A cicada with abbreviated body and wings.

I’m hoping that once the Brood X onslaught is in full force, there will be so many cicadas around that those facing hardship will be less evident.  With temperatures expected in the high 80s over the next week or so, we should soon be entering peak emergence.  Until then, though, I’ll continue to commiserate with all the struggling cicadas I see.  I will attempt to rescue some, just as I occasionally move a worm from the middle of the street.  It’s not that I place such an extraordinarily high value on the lives of these insects.  It’s not that I deem them more important than people.  Quite the opposite.  It’s that, in their struggles and frailties, I see those of humankind. In their vulnerability, as well as in their persistence, I see the human condition.  

This afternoon, on a very slow, hot walk with Kiko, I came across a cicada in the road. It looked healthy. I picked it up, and it buzzed vigorously in my hand. I took the perky little guy to a nearby tree, where he left my finger easily and began walking up the trunk with confidence. I saw, or imagined, a peppy spring in his step. This one would seize his hard-won day in the sun. I returned home feeling optimistic, for Brood X as well as for my human brothers and sisters.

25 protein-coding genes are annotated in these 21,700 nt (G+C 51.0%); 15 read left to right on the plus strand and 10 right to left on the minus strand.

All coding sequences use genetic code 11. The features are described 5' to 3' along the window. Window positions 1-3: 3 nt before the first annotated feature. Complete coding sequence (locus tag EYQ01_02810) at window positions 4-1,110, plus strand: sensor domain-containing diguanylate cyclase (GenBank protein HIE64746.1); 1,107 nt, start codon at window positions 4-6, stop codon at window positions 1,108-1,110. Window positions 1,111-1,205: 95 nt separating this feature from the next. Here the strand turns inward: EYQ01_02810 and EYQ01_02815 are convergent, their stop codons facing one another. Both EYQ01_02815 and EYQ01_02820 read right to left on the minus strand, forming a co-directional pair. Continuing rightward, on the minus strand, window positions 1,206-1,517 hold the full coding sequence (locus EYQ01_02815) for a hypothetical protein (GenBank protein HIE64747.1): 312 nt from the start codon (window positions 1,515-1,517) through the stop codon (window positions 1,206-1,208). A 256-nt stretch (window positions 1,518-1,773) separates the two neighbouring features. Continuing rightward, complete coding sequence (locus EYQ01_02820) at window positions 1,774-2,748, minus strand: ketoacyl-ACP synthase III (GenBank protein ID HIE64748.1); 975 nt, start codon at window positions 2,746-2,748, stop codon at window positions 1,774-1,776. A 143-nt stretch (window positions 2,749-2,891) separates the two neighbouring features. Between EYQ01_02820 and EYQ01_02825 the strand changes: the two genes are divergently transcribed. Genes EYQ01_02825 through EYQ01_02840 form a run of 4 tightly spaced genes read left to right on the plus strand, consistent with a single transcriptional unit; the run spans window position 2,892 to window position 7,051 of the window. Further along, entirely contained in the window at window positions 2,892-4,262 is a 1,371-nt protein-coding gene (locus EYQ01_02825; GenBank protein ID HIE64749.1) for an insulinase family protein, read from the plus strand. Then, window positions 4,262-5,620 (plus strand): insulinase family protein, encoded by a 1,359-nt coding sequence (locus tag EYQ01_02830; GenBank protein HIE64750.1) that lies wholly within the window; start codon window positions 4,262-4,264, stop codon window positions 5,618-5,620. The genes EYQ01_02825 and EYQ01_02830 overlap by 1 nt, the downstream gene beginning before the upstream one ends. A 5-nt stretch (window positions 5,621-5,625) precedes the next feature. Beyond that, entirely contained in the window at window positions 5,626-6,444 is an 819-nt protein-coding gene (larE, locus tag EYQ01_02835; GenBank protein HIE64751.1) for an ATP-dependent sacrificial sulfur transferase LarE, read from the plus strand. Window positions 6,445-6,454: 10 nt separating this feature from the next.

And They Emerge! Brood X Sightings Begin

They’ve been underfoot outdoors, all around us here in Northern Virginia, for seventeen years, leisurely sipping the sap from grass and tree roots. Most of that time, they’re in cozy tunnels eight to twelve inches below ground. About a month ago, they moved up closer to the surface, where they wait until the ground temperature feels right. I saw my first representatives of Brood X yesterday morning on my neighbor’s front steps. I spotted several more on our iron fence this afternoon. Today, there will likely be more. I know from past experience that our immediate area will soon be rich, almost beyond imagination, in cicadas.

In the next several weeks, it will become close to impossible to avoid the orange-veined brothers and sisters of Brood X. They’ll be everywhere, looking out onto this bright new world with their bulging red eyes. They’ll be moving slowly, if at all. Their large wings don’t seem to be quite big enough for their lumbering bodies, and their flight is awkward and haphazard. They apparently don’t spend enough time in a winged state to master the art of flying. I’m reminded of a new driver making a first clumsy attempt to drive a car with standard transmission.

Look down in non-grassy areas and you may see the perfectly round, dime-sized holes the cicadas leave when they emerge from their subterranean long-term leases.

You may see some cicada “chimneys,” as well.  These are the domed cylindrical mud towers the insects build atop their holes as protection during wet weather. 

Near dusk, you may see milky white, ghostly cicadas crawling across the ground.  These are the newly emergent nymphs, with as-yet undeveloped wings.

The nymphs find a perch on which to anchor themselves as they gradually shed their exoskeletons. These copper-colored shells will soon be omnipresent on tree trunks and branches. And then they’ll start to pile up around the bases of trees.

For a while, still, we can enjoy our friends from Brood X a few at a time, when they are at their endearing best. Appreciate this early stage. It won’t last long.